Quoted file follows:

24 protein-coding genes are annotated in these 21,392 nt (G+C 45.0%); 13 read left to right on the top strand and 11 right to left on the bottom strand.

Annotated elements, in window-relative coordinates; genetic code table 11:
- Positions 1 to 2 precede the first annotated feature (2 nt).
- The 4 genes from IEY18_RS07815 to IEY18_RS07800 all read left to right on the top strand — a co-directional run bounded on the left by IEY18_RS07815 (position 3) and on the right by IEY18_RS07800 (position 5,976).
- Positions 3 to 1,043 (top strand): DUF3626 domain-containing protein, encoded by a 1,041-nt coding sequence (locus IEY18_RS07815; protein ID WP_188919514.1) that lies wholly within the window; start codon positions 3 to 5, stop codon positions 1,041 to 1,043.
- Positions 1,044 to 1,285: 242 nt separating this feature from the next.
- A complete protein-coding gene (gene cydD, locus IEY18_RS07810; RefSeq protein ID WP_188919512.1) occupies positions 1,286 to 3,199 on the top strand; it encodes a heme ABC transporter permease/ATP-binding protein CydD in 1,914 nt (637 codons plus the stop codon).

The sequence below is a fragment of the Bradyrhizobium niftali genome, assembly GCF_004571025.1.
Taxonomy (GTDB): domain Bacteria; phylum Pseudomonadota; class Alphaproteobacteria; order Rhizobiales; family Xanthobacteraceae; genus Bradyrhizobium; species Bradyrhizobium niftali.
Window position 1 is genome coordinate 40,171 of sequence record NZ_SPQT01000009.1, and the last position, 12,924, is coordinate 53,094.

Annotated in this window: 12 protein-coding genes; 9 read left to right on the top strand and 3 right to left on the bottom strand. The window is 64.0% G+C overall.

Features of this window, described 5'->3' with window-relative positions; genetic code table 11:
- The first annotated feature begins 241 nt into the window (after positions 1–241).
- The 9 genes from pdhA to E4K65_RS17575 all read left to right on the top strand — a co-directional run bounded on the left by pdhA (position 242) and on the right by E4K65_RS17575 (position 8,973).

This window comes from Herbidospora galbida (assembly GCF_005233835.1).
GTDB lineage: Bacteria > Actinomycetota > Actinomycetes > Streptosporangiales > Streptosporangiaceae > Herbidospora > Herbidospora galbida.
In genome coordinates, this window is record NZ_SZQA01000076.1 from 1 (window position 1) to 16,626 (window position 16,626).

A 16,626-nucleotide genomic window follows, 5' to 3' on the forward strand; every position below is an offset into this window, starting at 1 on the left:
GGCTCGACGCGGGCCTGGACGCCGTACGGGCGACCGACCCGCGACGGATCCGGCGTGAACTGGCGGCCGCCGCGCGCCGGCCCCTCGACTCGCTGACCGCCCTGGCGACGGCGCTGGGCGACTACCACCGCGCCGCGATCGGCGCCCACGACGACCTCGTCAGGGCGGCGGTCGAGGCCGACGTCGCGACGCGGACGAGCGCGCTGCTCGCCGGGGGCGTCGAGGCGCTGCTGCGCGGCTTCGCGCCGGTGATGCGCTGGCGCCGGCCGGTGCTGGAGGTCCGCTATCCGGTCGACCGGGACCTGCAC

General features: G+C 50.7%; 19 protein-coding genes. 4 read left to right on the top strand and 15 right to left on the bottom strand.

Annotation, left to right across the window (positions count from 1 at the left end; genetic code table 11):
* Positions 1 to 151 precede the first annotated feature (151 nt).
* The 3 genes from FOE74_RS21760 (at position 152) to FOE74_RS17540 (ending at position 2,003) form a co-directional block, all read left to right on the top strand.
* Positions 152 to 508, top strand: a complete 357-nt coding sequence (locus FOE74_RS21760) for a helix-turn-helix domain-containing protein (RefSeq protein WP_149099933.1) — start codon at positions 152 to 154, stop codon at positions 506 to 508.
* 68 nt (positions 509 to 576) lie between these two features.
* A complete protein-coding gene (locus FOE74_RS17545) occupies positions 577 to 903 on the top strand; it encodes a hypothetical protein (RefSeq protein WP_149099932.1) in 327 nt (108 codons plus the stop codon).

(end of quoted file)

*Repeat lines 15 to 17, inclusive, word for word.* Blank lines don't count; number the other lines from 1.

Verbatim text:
This window comes from Herbidospora galbida (assembly GCF_005233835.1).
GTDB lineage: Bacteria > Actinomycetota > Actinomycetes > Streptosporangiales > Streptosporangiaceae > Herbidospora > Herbidospora galbida.
In genome coordinates, this window is record NZ_SZQA01000076.1 from 1 (window position 1) to 16,626 (window position 16,626).